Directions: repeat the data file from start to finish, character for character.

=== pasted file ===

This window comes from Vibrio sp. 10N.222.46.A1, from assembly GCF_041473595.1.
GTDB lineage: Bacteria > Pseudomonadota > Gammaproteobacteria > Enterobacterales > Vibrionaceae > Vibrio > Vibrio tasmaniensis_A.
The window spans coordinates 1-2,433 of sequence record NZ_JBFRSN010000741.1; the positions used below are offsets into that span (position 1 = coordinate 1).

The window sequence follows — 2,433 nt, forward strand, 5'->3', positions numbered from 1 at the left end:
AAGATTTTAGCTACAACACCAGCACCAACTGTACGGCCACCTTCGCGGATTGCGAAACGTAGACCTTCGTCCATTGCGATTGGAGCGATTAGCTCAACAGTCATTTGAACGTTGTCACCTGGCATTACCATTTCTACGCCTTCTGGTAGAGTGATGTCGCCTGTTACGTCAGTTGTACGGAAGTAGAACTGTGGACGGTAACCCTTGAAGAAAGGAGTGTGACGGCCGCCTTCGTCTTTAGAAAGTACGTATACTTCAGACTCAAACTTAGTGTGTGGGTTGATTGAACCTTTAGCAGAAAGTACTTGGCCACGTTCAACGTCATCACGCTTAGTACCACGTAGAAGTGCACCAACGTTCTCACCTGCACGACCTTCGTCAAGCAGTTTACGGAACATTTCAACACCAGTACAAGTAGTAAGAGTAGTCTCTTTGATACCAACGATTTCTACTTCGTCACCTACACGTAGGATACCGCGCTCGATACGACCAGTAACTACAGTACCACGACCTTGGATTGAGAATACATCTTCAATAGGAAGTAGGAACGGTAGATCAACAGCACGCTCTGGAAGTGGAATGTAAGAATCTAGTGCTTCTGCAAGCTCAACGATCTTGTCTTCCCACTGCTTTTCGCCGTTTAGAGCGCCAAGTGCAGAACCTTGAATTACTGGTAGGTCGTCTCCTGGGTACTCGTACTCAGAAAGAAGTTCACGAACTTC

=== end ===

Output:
This window comes from Vibrio sp. 10N.222.46.A1, from assembly GCF_041473595.1.
GTDB lineage: Bacteria > Pseudomonadota > Gammaproteobacteria > Enterobacterales > Vibrionaceae > Vibrio > Vibrio tasmaniensis_A.
The window spans coordinates 1-2,433 of sequence record NZ_JBFRSN010000741.1; the positions used below are offsets into that span (position 1 = coordinate 1).

The window sequence follows — 2,433 nt, forward strand, 5'->3', positions numbered from 1 at the left end:
AAGATTTTAGCTACAACACCAGCACCAACTGTACGGCCACCTTCGCGGATTGCGAAACGTAGACCTTCGTCCATTGCGATTGGAGCGATTAGCTCAACAGTCATTTGAACGTTGTCACCTGGCATTACCATTTCTACGCCTTCTGGTAGAGTGATGTCGCCTGTTACGTCAGTTGTACGGAAGTAGAACTGTGGACGGTAACCCTTGAAGAAAGGAGTGTGACGGCCGCCTTCGTCTTTAGAAAGTACGTATACTTCAGACTCAAACTTAGTGTGTGGGTTGATTGAACCTTTAGCAGAAAGTACTTGGCCACGTTCAACGTCATCACGCTTAGTACCACGTAGAAGTGCACCAACGTTCTCACCTGCACGACCTTCGTCAAGCAGTTTACGGAACATTTCAACACCAGTACAAGTAGTAAGAGTAGTCTCTTTGATACCAACGATTTCTACTTCGTCACCTACACGTAGGATACCGCGCTCGATACGACCAGTAACTACAGTACCACGACCTTGGATTGAGAATACATCTTCAATAGGAAGTAGGAACGGTAGATCAACAGCACGCTCTGGAAGTGGAATGTAAGAATCTAGTGCTTCTGCAAGCTCAACGATCTTGTCTTCCCACTGCTTTTCGCCGTTTAGAGCGCCAAGTGCAGAACCTTGAATTACTGGTAGGTCGTCTCCTGGGTACTCGTACTCAGAAAGAAGTTCACGAACTTC